For employment, international mobility has become a defining characteristic over time. In the past, only India was the destination for jobs, but recently, the Gulf Cooperation Council (GCC) countries and Malaysia for employment in priorities. Since the last decade, 2008/9, the department of foreign work (DOFE) has issued over 4 million labor approvals to Nepali workers. In the fiscal year 2018/18 and 2018/19, a total of 354,098 and 236,208 labor approvals were issued, respectively, and labor approvals were obtained for a total of 132 and 128 countries, respectively. The primary destination for foreign employment from Nepal in fiscal year2017/18 was Qatar, Malesia, UAE, and Saudi Arabia. In the fiscal year 2018/18, the destination were Qatar, UAE, Saudi Arabia, and others. 

A report says that one-third of Nepal's total population is employed in foreign employment. According to the Department of Foreign Employment report, from the fiscal year 2050-51 to 2071-2, only 4 million 96 thousand five hundred and 6 million workforces in India alone work in various fields. Especially as workers in foreign lands are now a vital source of Nepal's economic resources, especially from the private and public sectors, remittances account for 27 percent of Nepal's economic growth, according to the report of Nepal Rastra Bank and Asian Development Bank.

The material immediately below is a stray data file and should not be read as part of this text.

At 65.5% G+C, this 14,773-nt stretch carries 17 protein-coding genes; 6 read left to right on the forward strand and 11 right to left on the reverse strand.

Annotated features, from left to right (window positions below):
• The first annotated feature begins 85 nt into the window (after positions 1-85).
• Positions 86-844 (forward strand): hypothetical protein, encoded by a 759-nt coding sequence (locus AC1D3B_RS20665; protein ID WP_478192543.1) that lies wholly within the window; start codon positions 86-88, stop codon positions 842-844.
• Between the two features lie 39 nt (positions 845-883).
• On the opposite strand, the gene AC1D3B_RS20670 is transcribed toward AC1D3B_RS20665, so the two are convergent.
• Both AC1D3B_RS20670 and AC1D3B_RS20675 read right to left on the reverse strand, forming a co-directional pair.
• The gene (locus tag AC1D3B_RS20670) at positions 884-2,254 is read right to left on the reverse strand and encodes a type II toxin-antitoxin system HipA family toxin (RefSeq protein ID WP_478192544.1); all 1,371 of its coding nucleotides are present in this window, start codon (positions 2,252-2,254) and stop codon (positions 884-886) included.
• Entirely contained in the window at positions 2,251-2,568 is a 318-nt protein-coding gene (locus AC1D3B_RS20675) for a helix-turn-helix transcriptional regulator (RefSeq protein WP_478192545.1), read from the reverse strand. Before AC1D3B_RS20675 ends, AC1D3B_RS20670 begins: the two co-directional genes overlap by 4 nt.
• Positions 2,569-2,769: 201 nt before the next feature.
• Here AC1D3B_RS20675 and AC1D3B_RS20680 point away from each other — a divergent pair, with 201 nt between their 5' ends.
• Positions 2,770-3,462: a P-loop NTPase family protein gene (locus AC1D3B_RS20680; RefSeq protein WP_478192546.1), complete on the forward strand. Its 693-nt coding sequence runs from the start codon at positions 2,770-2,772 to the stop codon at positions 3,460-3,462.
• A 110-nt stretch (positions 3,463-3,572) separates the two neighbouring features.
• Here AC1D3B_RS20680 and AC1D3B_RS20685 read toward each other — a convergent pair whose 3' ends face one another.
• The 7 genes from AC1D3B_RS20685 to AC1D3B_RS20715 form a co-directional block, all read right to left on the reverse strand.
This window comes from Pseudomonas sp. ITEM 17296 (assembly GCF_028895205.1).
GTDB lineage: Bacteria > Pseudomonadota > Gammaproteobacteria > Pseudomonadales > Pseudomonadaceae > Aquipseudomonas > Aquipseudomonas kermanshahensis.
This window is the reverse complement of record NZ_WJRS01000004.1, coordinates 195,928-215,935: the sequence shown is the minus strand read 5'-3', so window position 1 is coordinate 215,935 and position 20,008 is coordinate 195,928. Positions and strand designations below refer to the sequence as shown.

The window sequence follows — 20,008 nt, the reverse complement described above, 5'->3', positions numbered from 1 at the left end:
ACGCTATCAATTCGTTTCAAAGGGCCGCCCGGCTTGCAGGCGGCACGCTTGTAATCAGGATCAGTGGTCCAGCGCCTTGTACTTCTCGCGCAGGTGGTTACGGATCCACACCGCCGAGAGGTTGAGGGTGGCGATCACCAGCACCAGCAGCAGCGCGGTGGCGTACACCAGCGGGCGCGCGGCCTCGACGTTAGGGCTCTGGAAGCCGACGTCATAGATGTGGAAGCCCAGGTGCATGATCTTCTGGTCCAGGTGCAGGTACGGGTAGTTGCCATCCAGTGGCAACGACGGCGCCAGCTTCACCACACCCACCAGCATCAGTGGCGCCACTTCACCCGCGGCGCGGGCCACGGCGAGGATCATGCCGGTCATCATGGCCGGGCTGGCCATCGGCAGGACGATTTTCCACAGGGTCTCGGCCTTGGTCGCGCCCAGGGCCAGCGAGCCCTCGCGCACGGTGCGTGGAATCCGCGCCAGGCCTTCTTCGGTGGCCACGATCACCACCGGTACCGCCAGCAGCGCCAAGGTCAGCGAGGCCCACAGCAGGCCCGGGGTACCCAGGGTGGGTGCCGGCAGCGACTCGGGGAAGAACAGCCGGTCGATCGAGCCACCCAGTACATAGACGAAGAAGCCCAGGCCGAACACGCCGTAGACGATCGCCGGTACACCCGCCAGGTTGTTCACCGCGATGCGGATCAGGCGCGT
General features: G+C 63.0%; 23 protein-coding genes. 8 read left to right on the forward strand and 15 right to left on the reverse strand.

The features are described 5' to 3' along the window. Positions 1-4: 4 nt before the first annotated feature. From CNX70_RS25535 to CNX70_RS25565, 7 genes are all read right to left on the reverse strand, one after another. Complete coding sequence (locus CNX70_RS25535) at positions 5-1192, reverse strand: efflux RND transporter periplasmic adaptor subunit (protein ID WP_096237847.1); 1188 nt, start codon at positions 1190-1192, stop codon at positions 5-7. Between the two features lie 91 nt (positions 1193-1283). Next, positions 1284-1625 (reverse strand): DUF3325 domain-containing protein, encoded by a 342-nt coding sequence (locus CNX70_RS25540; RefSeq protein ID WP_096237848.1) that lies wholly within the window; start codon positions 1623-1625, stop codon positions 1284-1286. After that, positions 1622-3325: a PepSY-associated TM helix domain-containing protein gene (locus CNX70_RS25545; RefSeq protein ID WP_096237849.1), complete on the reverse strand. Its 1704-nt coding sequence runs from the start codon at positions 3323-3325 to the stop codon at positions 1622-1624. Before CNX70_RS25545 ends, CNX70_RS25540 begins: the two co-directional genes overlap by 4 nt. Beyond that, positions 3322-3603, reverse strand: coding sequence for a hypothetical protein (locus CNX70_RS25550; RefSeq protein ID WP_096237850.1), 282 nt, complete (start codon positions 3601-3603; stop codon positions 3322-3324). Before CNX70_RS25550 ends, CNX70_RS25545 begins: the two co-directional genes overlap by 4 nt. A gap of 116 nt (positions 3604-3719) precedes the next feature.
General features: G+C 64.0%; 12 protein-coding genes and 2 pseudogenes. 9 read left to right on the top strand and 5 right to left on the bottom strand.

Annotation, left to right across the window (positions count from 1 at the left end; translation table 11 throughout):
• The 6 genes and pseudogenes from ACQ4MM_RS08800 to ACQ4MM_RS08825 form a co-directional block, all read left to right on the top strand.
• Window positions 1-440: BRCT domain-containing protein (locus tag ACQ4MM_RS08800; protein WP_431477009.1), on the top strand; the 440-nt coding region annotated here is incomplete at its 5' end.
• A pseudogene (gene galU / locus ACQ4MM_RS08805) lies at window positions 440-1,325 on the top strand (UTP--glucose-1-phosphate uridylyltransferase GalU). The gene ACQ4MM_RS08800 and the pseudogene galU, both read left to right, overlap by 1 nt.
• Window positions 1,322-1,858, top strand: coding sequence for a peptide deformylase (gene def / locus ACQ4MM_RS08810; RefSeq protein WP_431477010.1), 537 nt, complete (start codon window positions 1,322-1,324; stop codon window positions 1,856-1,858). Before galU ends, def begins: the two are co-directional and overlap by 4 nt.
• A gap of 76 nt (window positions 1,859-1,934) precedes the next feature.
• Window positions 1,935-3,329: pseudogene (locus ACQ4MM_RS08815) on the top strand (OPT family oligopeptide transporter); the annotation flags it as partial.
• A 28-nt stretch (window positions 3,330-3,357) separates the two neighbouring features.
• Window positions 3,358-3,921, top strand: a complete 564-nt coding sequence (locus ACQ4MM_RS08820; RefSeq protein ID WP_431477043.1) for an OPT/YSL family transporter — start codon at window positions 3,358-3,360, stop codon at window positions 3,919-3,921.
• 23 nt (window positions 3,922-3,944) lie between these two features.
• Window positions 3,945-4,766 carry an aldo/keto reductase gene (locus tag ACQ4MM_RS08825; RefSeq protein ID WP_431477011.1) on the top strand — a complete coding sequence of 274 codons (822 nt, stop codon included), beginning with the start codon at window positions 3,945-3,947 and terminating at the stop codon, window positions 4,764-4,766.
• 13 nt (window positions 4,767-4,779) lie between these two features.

Agriculture was the main occupation of Nepal's economy in the past and is now supported by foreign employment. Despite the massive contribution of foreign workers to alleviate poverty and development of Nepal, the social life of the working Nepalis, the promoters of this solid economic resource, is becoming increasingly difficult. Some students, some workers, some towards third countries, some towards Gulf countries. Ordinary citizens are less aware of the ill effects of foreigners than they are of raising their standard of living and for a better future for their children. Neither the nation has become serious about this issue nor the state body seems to be ready to formulate any policy for speedy management of this resource. 

Foreign journalists and problems in social justice